When Sandra Orzel began work as a restaurant inspector for San Francisco’s Department of Public Health on December 14, 2009, she appeared to be just what the department had been looking for. She had a degree in biology and two years experience as a food inspector in Los Angeles, and she spoke Spanish.
In her first months on the job, she had some disagreements with the department over the length of her inspections and the new violations she found during follow-up inspections, but she completed 71 more inspections than required and got a series of positive reviews.
Then, on December 2, 2010 — eight days before she would end a year-long probationary period — Orzel was handed a letter of termination for “failure to demonstrate the ability to do the job with the same expectations given for all employees.”
Orzel believes, however, that she was let go for speaking out against the department’s inspection policies and about inappropriate behavior within the department.
“I think it was the ultimate harrassment, to work so hard to prove my worth, and then fire me days before my probation was over,” she said. “I think it’s very cruel.”
Since being let go, Orzel has filed two complaints with the state Equal Employment Opportunity Commission, one on December 16, 2010, and another on March 1, 2011. The commission clerk told her that due to the backlog of cases, it will take a year and a half for hers to be considered — news that made her decide to talk about them with Mission Loc@l.
The Department of Public Health declined to comment for this article because they are not allowed to talk about former employees, said Eileen Shields, the department’s spokeswoman. However, both Shields and Rajiv Bhatia, the department’s director of occupational and environmental health, indicated that Mission Loc@l did not have all of the information in the case.
The department that Orzel walked into in 2009 was one still recovering from personnel issues that had left it with more than five vacancies. At least three inspectors were dismissed in the summer of 2009 for disciplinary transgressions such as illegally accepting money in return for food-handling certificates, according to an investigation by the City Attorney’s office.
At least two other inspectors retired or resigned around the same time, according to the department.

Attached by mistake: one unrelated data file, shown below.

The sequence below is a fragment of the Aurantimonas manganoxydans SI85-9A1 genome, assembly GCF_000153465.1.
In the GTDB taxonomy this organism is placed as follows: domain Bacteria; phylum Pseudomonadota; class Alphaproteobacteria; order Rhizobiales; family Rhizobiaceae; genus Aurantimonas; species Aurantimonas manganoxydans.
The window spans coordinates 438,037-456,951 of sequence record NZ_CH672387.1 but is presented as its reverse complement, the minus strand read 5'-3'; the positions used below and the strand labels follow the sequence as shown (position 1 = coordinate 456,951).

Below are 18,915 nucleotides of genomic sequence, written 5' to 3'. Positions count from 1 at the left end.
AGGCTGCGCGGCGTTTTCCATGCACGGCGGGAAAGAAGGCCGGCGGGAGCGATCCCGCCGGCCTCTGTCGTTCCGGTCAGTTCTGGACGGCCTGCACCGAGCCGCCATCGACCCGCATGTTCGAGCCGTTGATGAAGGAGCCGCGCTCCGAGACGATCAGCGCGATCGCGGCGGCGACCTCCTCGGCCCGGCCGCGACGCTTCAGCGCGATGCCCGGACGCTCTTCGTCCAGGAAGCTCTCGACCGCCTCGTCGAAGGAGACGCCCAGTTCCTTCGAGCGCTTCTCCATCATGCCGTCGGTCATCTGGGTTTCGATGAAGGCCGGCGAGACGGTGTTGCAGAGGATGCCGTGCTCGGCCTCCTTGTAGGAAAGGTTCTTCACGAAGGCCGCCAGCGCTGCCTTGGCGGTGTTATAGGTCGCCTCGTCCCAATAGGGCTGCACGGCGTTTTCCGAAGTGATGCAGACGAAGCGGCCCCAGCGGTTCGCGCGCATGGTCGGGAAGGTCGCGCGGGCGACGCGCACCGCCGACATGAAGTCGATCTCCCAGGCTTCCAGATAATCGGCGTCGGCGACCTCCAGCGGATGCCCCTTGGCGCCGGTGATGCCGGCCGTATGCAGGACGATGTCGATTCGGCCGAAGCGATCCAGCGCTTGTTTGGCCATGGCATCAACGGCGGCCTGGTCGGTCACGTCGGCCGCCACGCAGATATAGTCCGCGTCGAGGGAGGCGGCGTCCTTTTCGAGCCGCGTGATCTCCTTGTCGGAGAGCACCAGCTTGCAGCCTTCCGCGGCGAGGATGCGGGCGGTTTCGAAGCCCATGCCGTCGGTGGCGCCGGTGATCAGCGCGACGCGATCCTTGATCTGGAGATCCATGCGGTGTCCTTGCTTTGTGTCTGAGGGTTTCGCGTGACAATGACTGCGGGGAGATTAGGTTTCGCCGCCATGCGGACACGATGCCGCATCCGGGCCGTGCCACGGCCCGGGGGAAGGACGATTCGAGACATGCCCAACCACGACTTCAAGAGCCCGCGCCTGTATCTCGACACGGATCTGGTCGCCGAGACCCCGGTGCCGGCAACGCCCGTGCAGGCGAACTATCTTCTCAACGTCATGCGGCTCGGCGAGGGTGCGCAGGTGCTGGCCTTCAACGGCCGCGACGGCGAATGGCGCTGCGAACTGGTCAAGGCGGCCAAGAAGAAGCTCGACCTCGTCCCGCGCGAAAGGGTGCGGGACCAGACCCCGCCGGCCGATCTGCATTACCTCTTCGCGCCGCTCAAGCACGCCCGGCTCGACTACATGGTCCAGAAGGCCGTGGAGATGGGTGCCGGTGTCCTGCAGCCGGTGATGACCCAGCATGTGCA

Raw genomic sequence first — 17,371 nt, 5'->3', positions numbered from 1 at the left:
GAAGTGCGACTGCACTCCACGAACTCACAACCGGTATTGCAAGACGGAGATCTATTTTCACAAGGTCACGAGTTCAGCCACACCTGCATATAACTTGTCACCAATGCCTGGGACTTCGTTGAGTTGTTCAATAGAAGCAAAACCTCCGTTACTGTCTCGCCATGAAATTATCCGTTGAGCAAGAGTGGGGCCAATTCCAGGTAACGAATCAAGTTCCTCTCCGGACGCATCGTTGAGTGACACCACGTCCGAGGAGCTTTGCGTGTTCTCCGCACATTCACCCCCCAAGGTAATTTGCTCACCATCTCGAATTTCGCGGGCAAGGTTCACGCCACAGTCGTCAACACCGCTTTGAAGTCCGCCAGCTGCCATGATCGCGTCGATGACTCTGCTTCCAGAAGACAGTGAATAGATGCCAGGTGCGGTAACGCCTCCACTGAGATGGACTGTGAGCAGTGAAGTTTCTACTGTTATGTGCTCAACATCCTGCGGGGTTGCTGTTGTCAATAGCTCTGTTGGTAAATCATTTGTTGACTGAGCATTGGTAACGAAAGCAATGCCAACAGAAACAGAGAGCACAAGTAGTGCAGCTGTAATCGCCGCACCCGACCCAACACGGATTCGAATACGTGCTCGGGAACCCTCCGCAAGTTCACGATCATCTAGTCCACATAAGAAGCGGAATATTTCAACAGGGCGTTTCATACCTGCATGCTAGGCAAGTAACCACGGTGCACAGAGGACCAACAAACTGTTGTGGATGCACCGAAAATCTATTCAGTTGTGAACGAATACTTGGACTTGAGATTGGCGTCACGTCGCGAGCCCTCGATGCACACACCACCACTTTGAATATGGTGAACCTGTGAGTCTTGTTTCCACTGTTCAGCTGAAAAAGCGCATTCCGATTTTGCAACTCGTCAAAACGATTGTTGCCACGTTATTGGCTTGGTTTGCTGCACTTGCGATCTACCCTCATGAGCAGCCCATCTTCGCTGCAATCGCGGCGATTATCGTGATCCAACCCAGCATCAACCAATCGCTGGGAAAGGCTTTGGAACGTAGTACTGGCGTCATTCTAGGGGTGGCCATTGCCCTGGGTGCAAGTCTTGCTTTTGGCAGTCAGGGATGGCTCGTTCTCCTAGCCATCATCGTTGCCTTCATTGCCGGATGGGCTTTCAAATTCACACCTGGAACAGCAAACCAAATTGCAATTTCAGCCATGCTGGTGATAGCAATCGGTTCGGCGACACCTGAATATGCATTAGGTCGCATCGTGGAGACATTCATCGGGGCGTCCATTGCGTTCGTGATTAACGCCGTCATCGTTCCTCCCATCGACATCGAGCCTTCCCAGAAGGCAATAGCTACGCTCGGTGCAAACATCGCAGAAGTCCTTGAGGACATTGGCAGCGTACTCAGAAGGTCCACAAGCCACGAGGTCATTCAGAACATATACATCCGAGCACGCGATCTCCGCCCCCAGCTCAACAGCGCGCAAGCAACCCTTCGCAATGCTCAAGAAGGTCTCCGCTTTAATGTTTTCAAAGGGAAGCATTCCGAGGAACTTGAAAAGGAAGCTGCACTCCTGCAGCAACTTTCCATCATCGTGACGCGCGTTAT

The vacancies left the department short-staffed. When Orzel started, and throughout her time there, some restaurants had not been inspected for more than a year, inspection records show.
Those vacancies have since been filled, and the department again has a full staff of 25 inspectors, including two who are able to speak Spanish well enough to receive bilingual pay and five who receive bilingual pay for their Chinese-language abilities.
Documents indicate that during her year-long trial period, Orzel was a high performer. From January 1 to November 15, 2010, she completed 731 restaurant inspections — 211, or 41 percent, more than she was required to do, according to internal inspector performance indicators.
Orzel said she took her work home, translated documents for the department, never took vacation time and took on a bigger workload when asked to.
Only seven months before her dismissal, Orzel’s employment seemed to be going well.
On April 27, for example, her superior, Stephanie Cushing, wrote in an email, “Thank you Sandra, Zach and Rob for diligently attacking their districts.”
Her Dream Job
After working as a high school math teacher, as a food inspector for Los Angeles County, and for two private companies as a food safety auditor, Orzel, 32, thought she had found her dream job.
San Francisco’s health department has a reputation as an elite organization, hiring only the best, Orzel said. With a starting salary of $70,000, it is the best-paid health inspection position in California.
Orzel quickly discovered that her dream job was neither elite nor professional, she said.
In June 2010, she told a reporter that she was surprised by how lax the department’s restaurant inspection policies were in comparison to those of Los Angeles.
For example, she didn’t understand how restaurants were allowed to put up signs saying they were closed for renovations when they had been closed for serious health violations.
She was also concerned that some restaurants had gone years without being inspected. After talking to Orzel and other inspectors, Mission Loc@l wrote a series about those issues, and the department has since changed its policies and hired more staff.
Orzel also spoke up against what she calls a “hostile” work environment, where gossip was rampant. She filed a complaint with the Equal Employment Opportunity program in San Francisco on September 7, 2010, nine months after she was hired and three months before the department would end her employment.
“I felt that I had to do that to protect myself,” Orzel said. “I definitely wanted the harrassment to stop.”
In her complaint, she detailed incidents in which one of her superiors allegedly gossiped and ridiculed her in front of department and restaurant staff. For example, her superior began referring to her as “lipstick inspector” and “begins to visibly reapply lipstick before each inspection we do together,” Orzel alleged in her hostile work environment complaint. (Pages 1, 2)
In late October and early November, just weeks after filing her complaint, Orzel received three evaluations in a three-week period from Cushing, who was her manager.
This is not standard procedure, according to Orzel. In fact, earlier that year, on March 2, 2010, Cushing notified Orzel in a memo that she would be evaluated once every two months.